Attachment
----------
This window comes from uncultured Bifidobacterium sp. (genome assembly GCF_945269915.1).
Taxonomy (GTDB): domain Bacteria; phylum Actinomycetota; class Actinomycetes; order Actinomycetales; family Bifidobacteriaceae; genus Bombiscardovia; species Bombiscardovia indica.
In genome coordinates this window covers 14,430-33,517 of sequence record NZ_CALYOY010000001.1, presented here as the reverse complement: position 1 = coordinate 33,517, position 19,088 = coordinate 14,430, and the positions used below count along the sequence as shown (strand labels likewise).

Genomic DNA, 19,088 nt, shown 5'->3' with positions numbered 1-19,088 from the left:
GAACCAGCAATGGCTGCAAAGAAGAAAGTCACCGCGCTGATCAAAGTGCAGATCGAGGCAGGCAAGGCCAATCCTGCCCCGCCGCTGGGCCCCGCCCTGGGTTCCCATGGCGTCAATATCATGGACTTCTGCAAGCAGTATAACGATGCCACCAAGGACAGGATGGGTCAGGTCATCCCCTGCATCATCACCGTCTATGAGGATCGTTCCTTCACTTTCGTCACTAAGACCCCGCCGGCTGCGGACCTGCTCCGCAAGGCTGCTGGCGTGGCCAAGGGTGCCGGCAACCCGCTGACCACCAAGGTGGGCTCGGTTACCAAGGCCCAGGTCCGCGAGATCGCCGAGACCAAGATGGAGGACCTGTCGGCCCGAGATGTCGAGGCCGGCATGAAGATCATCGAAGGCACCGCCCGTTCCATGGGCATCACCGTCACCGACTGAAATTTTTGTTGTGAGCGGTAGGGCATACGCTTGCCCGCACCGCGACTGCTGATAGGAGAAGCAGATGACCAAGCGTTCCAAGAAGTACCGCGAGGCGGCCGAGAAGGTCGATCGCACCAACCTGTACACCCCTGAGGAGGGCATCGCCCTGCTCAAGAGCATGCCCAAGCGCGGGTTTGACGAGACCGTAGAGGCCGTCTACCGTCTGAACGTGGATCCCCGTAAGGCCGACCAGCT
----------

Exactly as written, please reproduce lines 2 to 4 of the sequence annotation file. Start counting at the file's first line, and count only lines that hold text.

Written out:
Taxonomy (GTDB): domain Bacteria; phylum Actinomycetota; class Actinomycetes; order Actinomycetales; family Bifidobacteriaceae; genus Bombiscardovia; species Bombiscardovia indica.
In genome coordinates this window covers 14,430-33,517 of sequence record NZ_CALYOY010000001.1, presented here as the reverse complement: position 1 = coordinate 33,517, position 19,088 = coordinate 14,430, and the positions used below count along the sequence as shown (strand labels likewise).

Genomic DNA, 19,088 nt, shown 5'->3' with positions numbered 1-19,088 from the left: